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How do you determine if a 1099 G payment from the USDA for an approved Environmental Quality Improvement Program is taxable?

 
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KrisD
Intuit Alumni

How do you determine if a 1099 G payment from the USDA for an approved Environmental Quality Improvement Program is taxable?

 

USDA Cost Share payments… are reported as Agricultural Payments on your schedule F and are taxable income.

I've attached a link to the IRS schedule F instructions for you to review. Please see page F-4, Lines 4a and 4b;

https://www.irs.gov/pub/irs-pdf/i1040sf.pdf

Cost-Sharing Exclusion (Improvements)

You can exclude from your income part or all of a payment you receive under certain federal or state cost­sharing conservation, reclamation, and restoration programs. A payment is any economic benefit you get as a result of an improvement. However, this exclusion applies only to that part of a payment that meets all three of the following tests.

1. It was for a capital expense. You can't exclude any part of a payment for an expense you can deduct in the year you pay or incur it. You must include the payment for a deductible expense in income, and you can take any offsetting deduction. See chapter 5 for information on deducting soil and water conservation expenses.

2. It doesn't substantially increase your annual income from the property for which it is made. An increase in annual income is substantial if it is more than the greater of the following amounts.

a. 10% of the average annual income derived from the affected property before receiving the improvement.

b. $2.50 times the number of affected acres.

3. The Secretary of Agriculture certified that the payment was primarily made for conserving soil and water resources, protecting or restoring the environment, improving forests, or providing a habitat for wildlife.

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1 Reply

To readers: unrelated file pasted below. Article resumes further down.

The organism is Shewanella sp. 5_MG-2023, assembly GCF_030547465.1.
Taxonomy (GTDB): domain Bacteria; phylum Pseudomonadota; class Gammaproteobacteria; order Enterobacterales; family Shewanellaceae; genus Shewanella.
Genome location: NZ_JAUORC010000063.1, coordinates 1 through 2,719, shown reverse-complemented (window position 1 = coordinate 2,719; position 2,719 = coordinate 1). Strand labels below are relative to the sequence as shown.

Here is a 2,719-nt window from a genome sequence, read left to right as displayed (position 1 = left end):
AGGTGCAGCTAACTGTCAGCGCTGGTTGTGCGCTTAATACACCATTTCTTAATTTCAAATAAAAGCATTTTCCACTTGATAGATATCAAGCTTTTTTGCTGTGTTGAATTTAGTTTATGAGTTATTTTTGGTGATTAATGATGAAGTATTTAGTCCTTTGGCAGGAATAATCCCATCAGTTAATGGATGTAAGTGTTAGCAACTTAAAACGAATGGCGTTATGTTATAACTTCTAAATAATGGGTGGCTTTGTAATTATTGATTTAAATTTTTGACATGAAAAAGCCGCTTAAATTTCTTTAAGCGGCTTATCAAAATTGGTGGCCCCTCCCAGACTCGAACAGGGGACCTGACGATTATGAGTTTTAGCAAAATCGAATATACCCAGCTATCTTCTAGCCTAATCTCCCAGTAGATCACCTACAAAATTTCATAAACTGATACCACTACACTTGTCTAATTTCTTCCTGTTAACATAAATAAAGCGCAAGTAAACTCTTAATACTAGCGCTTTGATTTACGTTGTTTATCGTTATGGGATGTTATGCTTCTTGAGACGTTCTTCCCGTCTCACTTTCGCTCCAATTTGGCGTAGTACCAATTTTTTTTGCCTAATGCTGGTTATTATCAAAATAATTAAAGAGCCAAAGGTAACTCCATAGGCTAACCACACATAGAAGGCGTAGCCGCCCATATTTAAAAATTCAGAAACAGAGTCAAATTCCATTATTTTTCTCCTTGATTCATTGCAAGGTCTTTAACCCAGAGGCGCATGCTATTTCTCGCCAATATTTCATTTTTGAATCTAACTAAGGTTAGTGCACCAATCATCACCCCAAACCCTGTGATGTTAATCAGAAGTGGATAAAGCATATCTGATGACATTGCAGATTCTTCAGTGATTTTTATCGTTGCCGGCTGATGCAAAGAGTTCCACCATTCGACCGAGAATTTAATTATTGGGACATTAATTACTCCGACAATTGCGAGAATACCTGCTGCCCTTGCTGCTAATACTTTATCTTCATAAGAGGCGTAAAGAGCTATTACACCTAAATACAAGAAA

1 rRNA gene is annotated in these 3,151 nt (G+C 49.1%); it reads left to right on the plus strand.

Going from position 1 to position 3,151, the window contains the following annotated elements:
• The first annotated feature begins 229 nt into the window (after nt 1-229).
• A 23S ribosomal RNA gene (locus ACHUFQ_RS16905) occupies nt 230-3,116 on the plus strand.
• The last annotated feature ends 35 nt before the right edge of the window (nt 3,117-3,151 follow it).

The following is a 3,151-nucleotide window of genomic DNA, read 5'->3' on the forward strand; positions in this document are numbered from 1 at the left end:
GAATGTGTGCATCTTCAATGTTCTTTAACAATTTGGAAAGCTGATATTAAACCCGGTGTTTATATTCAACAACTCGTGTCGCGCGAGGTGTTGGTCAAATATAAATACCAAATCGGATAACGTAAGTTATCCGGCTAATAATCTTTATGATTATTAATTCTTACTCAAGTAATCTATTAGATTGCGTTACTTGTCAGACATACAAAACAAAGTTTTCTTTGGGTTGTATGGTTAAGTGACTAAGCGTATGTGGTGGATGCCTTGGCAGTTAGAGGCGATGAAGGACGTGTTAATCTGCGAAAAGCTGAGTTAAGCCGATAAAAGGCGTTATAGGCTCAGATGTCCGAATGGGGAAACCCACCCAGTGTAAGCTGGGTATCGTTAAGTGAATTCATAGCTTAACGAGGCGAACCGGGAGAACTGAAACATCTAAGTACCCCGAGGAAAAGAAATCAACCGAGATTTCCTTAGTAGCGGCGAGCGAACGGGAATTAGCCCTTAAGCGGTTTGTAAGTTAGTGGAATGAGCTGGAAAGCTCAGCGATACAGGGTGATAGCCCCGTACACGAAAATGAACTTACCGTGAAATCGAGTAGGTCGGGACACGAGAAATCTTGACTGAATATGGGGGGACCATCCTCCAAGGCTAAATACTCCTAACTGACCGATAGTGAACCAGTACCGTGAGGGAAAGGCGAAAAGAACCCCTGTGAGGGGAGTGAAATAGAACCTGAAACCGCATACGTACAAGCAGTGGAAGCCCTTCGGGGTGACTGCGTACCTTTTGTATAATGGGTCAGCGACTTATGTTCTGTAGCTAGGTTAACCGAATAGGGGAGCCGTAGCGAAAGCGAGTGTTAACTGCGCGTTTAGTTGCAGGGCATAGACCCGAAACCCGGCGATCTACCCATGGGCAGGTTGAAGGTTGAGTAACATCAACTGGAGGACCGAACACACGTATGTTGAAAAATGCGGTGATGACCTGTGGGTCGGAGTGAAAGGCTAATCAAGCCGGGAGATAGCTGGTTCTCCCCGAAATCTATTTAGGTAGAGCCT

KrisD
Intuit Alumni

How do you determine if a 1099 G payment from the USDA for an approved Environmental Quality Improvement Program is taxable?

 

USDA Cost Share payments… are reported as Agricultural Payments on your schedule F and are taxable income.

I've attached a link to the IRS schedule F instructions for you to review. Please see page F-4, Lines 4a and 4b;

https://www.irs.gov/pub/irs-pdf/i1040sf.pdf

Cost-Sharing Exclusion (Improvements)

You can exclude from your income part or all of a payment you receive under certain federal or state cost­sharing conservation, reclamation, and restoration programs. A payment is any economic benefit you get as a result of an improvement. However, this exclusion applies only to that part of a payment that meets all three of the following tests.

1. It was for a capital expense. You can't exclude any part of a payment for an expense you can deduct in the year you pay or incur it. You must include the payment for a deductible expense in income, and you can take any offsetting deduction. See chapter 5 for information on deducting soil and water conservation expenses.

2. It doesn't substantially increase your annual income from the property for which it is made. An increase in annual income is substantial if it is more than the greater of the following amounts.

a. 10% of the average annual income derived from the affected property before receiving the improvement.

b. $2.50 times the number of affected acres.

3. The Secretary of Agriculture certified that the payment was primarily made for conserving soil and water resources, protecting or restoring the environment, improving forests, or providing a habitat for wildlife.

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